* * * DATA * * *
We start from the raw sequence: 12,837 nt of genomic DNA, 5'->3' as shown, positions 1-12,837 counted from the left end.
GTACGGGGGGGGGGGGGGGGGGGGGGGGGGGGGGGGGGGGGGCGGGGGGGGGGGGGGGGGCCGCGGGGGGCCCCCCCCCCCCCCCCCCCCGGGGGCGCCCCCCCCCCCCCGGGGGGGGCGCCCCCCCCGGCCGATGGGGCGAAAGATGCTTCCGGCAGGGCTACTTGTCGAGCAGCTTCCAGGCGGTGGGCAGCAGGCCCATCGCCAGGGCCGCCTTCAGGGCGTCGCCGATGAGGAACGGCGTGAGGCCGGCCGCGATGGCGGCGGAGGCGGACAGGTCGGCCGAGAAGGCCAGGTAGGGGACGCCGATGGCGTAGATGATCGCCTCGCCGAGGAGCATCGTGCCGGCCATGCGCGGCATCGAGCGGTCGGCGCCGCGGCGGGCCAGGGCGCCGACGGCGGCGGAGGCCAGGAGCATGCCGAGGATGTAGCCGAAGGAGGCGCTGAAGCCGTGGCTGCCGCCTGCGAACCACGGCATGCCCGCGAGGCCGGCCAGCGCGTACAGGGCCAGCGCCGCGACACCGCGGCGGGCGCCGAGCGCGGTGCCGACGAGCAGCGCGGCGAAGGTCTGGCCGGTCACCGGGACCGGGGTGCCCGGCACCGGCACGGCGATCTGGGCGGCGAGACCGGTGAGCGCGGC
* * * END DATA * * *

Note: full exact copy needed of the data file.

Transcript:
We start from the raw sequence: 12,837 nt of genomic DNA, 5'->3' as shown, positions 1-12,837 counted from the left end.
GTACGGGGGGGGGGGGGGGGGGGGGGGGGGGGGGGGGGGGGGCGGGGGGGGGGGGGGGGGCCGCGGGGGGCCCCCCCCCCCCCCCCCCCCGGGGGCGCCCCCCCCCCCCCGGGGGGGGCGCCCCCCCCGGCCGATGGGGCGAAAGATGCTTCCGGCAGGGCTACTTGTCGAGCAGCTTCCAGGCGGTGGGCAGCAGGCCCATCGCCAGGGCCGCCTTCAGGGCGTCGCCGATGAGGAACGGCGTGAGGCCGGCCGCGATGGCGGCGGAGGCGGACAGGTCGGCCGAGAAGGCCAGGTAGGGGACGCCGATGGCGTAGATGATCGCCTCGCCGAGGAGCATCGTGCCGGCCATGCGCGGCATCGAGCGGTCGGCGCCGCGGCGGGCCAGGGCGCCGACGGCGGCGGAGGCCAGGAGCATGCCGAGGATGTAGCCGAAGGAGGCGCTGAAGCCGTGGCTGCCGCCTGCGAACCACGGCATGCCCGCGAGGCCGGCCAGCGCGTACAGGGCCAGCGCCGCGACACCGCGGCGGGCGCCGAGCGCGGTGCCGACGAGCAGCGCGGCGAAGGTCTGGCCGGTCACCGGGACCGGGGTGCCCGGCACCGGCACGGCGATCTGGGCGGCGAGACCGGTGAGCGCGGC